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Fiona Wilkinson on gender equality and women at work

23 March 2020: today, there is broader acceptance of women having senior roles in the workplace, but there are still challenges, writes ICAEW President Fiona Wilkinson

“Trust is vital to ensure positive change but cultural change is also about understanding it makes good business sense.”

Since I began my accountancy career, attitudes towards gender equality have changed dramatically. Today, there is broader acceptance of women having senior roles in the workplace. 
But there are still challenges.If you look at partners in accountancy practices, the vast majority are still male. While nearly all FTSE 350 companies now have Boards which are 30% female, their roles tend to be as NEDs or HR directors with very few being C-suite directors.

Last year the Financial Reporting Council, the profession’s watchdog, found that the vast majority of partner level roles were held by white men. Just 17% of women are partners despite women making up 46% of manager level roles at accountancy firms. Change should be happening faster, especially with the technology available to enable remote and flexible working, which has been proven to help women retain jobs and move up to senior positions.

The resistance is deep-rooted and not simply from men. Yahoo’s former Chief Executive, Marissa Mayer, infamously banned home-working in 2013 when she returned from a minimal two-week maternity leave. And it is not just younger women who want to work flexibly. Men and women of all ages also want to take advantage of the flexibility employers should be offering.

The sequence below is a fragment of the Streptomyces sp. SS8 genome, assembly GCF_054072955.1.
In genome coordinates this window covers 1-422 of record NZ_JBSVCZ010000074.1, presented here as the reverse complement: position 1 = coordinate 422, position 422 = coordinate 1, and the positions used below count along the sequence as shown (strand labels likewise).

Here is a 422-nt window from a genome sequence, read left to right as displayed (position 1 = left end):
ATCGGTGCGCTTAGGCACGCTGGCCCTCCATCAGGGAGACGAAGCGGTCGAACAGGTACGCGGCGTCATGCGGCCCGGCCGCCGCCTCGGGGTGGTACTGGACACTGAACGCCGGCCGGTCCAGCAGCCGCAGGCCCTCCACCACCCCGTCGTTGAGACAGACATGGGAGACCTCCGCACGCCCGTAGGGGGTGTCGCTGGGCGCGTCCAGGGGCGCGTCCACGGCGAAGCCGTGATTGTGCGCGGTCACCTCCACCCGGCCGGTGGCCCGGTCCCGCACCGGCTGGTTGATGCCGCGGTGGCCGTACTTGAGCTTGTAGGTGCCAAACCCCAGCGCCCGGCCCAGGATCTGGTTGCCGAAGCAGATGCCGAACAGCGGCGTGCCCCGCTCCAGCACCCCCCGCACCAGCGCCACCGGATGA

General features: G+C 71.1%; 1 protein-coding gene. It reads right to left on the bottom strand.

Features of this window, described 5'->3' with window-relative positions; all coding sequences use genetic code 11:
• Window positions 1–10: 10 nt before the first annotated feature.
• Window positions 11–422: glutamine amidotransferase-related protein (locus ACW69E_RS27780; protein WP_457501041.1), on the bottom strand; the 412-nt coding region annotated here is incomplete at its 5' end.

Trust is vital to ensure positive change in the workplace continues but cultural change is also about understanding that it makes good business sense. Not just for the billions that it is estimated that the economy could benefit from with greater female participation but also from better staff retention, increased loyalty and improved reputation.

According to PwC’s Women in Work study, if the UK matched Sweden’s level of female employment (69% v the UK’s 57%), the benefit to the economy would be £178bn. And the study also found that closing the gender pay gap across OECD countries could increase GDP by $2trn.

If we can ensure women rise into senior roles, then the UK gender pay gap should decrease. However, the reasons for the pay gap are actually representative of a power gap. In society women remain the main carers and until that is resolved women won’t be able to avoid working part-time, resulting in lower income .
There is growing evidence that shows diverse, mixed gender teams make better decisions. Mixed boards with a diverse range of people tend to be more questioning and more challenging, resulting in better decision-making and improved outcomes. 

However, if women are offered a partnership or a directorship when they are in their 30s, they often feel unable to take on such responsibility and the time commitment if they have young children. These women can then get written off. Our thinking around this must change.

Women aged 50+ can be undervalued and invisible in the workplace. If women are having children in their 30s, they are probably going to be unlikely to want to take on senior roles until they reach 50. As the retirement age rises there should be opportunities for women in their 50s to step up. They could then have a fulfilling career potentially lasting another 20 years, if they so wish.

Fiona Wilkinson
ICAEW President